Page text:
There are a total of 400 students at a school, which offers

This topic has expert replies

GMAT/MBA Expert

User avatar
GMAT Instructor
Posts: 768
Joined: 28 Dec 2011
Location: Berkeley, CA
Thanked: 387 times
Followed by:140 members
There are a total of 400 students at a school, which offers a chorus, baseball, and Italian. This year, 120 students are in the chorus, 40 students in both chorus & Italian, 45 students in both chorus & baseball, and 15 students do all three activities. If 220 students are in either Italian or baseball, then how many student are in none of the three activities?
(A) 40
(B) 60
(C) 70
(D) 100
(E) 130


For a discussion of set problem such as this, as well as the OA & OE of this particular question, please see:
https://magoosh.com/gmat/2014/gmat-prac ... lems-sets/

Mike :-)
Magoosh GMAT Instructor
https://gmat.magoosh.com/

Senior | Next Rank: 100 Posts
Posts: 37
Joined: 10 Mar 2010
Thanked: 4 times
GMAT Score:700

by nipunranjan » Fri Oct 24, 2014 11:18 am
(E)

GMAT/MBA Expert

User avatar
GMAT Instructor
Posts: 15463
Joined: 08 Dec 2008
Location: Vancouver, BC
Thanked: 5254 times
Followed by:1266 members
GMAT Score:770
[email protected] wrote:
Mon Oct 20, 2014 10:45 am
There are a total of 400 students at a school, which offers a chorus, baseball, and Italian. This year, 120 students are in the chorus, 40 students in both chorus & Italian, 45 students in both chorus & baseball, and 15 students do all three activities. If 220 students are in either Italian or baseball, then how many student are in none of the three activities?
(A) 40
(B) 60
(C) 70
(D) 100
(E) 130

The school offers a chorus, baseball, and Italian, and 15 students do all three activities
Draw 3 overlapping circles and start at the MIDDLE
Image

Now we'll work from the middle to the outside.

40 students are in both chorus and Italian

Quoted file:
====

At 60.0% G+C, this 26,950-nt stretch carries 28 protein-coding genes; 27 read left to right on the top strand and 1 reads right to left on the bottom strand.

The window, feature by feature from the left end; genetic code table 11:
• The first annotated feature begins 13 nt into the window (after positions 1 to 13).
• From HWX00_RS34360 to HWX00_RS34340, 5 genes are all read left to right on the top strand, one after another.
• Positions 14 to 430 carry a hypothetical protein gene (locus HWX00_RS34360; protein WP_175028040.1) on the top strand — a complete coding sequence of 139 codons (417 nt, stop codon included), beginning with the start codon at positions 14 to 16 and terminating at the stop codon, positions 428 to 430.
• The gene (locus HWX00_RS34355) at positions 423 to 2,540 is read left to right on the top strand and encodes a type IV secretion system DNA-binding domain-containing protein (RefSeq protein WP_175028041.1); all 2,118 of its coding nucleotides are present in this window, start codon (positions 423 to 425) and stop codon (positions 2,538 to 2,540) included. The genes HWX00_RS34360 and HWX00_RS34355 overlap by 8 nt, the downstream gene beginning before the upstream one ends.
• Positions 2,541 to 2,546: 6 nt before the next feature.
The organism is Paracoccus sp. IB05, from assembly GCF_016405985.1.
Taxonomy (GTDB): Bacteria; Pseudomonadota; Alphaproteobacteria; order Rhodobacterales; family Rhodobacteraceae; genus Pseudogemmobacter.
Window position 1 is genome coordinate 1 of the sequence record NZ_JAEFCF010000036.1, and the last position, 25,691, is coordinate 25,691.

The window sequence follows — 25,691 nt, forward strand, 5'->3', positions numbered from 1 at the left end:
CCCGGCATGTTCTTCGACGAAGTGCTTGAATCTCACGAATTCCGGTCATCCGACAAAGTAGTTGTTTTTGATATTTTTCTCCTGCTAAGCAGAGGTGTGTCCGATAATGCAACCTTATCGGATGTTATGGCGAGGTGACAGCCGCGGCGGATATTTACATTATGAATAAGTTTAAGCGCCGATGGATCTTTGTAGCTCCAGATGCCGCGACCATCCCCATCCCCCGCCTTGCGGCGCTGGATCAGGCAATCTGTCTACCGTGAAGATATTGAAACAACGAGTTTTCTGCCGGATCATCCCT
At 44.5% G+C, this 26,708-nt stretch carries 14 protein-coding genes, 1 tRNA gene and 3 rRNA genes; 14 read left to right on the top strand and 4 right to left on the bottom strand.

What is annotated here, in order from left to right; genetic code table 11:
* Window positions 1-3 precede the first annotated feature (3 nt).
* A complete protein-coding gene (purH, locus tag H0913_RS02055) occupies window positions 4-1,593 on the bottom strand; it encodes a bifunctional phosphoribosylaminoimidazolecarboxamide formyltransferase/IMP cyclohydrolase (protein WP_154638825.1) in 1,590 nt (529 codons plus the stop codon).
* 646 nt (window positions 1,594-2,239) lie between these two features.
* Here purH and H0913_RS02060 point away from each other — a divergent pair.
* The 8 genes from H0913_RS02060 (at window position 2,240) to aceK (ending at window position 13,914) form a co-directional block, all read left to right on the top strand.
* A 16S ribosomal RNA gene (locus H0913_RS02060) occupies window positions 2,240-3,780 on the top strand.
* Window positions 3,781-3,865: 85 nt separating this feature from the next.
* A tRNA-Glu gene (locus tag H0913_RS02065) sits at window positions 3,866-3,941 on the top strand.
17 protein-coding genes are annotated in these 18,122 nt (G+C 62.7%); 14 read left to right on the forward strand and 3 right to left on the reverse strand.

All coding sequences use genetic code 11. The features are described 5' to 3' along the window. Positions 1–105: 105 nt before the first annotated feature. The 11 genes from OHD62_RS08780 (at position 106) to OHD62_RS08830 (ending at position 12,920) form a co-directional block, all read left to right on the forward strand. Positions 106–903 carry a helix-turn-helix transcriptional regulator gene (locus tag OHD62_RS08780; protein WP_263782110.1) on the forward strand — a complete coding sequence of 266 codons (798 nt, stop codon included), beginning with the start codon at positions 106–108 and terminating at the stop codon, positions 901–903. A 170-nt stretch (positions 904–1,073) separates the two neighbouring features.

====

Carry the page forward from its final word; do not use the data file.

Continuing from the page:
So, 25 students must be in chorus and Italian, but not in baseball
Image

45 students in both chorus & baseball
So, 30 students must be in chorus and baseball, but not in Italian
Image

120 students are in the chorus
30 + 15 + 25 = 70
So, we've already accounted for 70 students in chorus.
So, the remaining 50 students must be in chorus ONLY
Image

220 students are in either Italian or baseball
This is the trickiest part of the question.
This tells us that there are 220 students inside the two DARKENED circles below
Image
As you can see, we've already accounted for 70 students inside the two DARKENED circles

So, the remaining 150 students are somewhere else inside the two DARKENED circles.
Image
ASIDE: The precise location of those 150 doesn't matter, since the question doesn't specifically ask about this.

How many student are in none of the three activities?
Image
At this point, the number of students we've accounted for = 50 + 30 + 15 + 25 + 150 = 270

There are 400 students in total.
So, the remaining 130 students must be OUTSIDE the circles.
On other words, 130 student are in none of the three activities

Answer: E

Cheers,
Brent
Image

A focused approach to GMAT mastery

GMAT/MBA Expert

User avatar
GMAT Instructor
Posts: 6195
Joined: 25 Apr 2015
Location: Los Angeles, CA
Thanked: 43 times
Followed by:24 members
[email protected] wrote:
Mon Oct 20, 2014 10:45 am
There are a total of 400 students at a school, which offers a chorus, baseball, and Italian. This year, 120 students are in the chorus, 40 students in both chorus & Italian, 45 students in both chorus & baseball, and 15 students do all three activities. If 220 students are in either Italian or baseball, then how many student are in none of the three activities?
(A) 40
(B) 60
(C) 70
(D) 100
(E) 130


For a discussion of set problem such as this, as well as the OA & OE of this particular question, please see:
https://magoosh.com/gmat/2014/gmat-prac ... lems-sets/

Mike :-)
We can use the formula:

Total = n(C) + n(B) + n(I) – n(C and B) – n(C and I) – n(B and I) + n(C and B and I) + n(No Set)

Here we are given that Total = 400, n(C) = 120, n(C and I) = 40, n(C and B) = 45, n(C and B and I) = 15. We need to find n(No Set). We are not given n(B), n(I) and n(B and I). However, we are given that n(B or I) = 220. Recall that n(B or I) = n(B) + n(I) - n(B and I), so n(B) + n(I) - n(B and I) = 220.

We can rearrange the terms in our formula, substitute the numbers, and solve for n(No Set):

Total = n(C) – n(C and B) – n(C and I) + [n(B) + n(I) – n(B and I)] + n(C and B and I) + n(No Set)

400 = 120 - 45 - 40 + 220 + 15 + n(No Set)

400 = 270 + n(No Set)

130 = n(No Set)

Answer: E

Scott Woodbury-Stewart
Founder and CEO
[email protected]

Image

See why Target Test Prep is rated 5 out of 5 stars on BEAT the GMAT. Read our reviews

ImageImage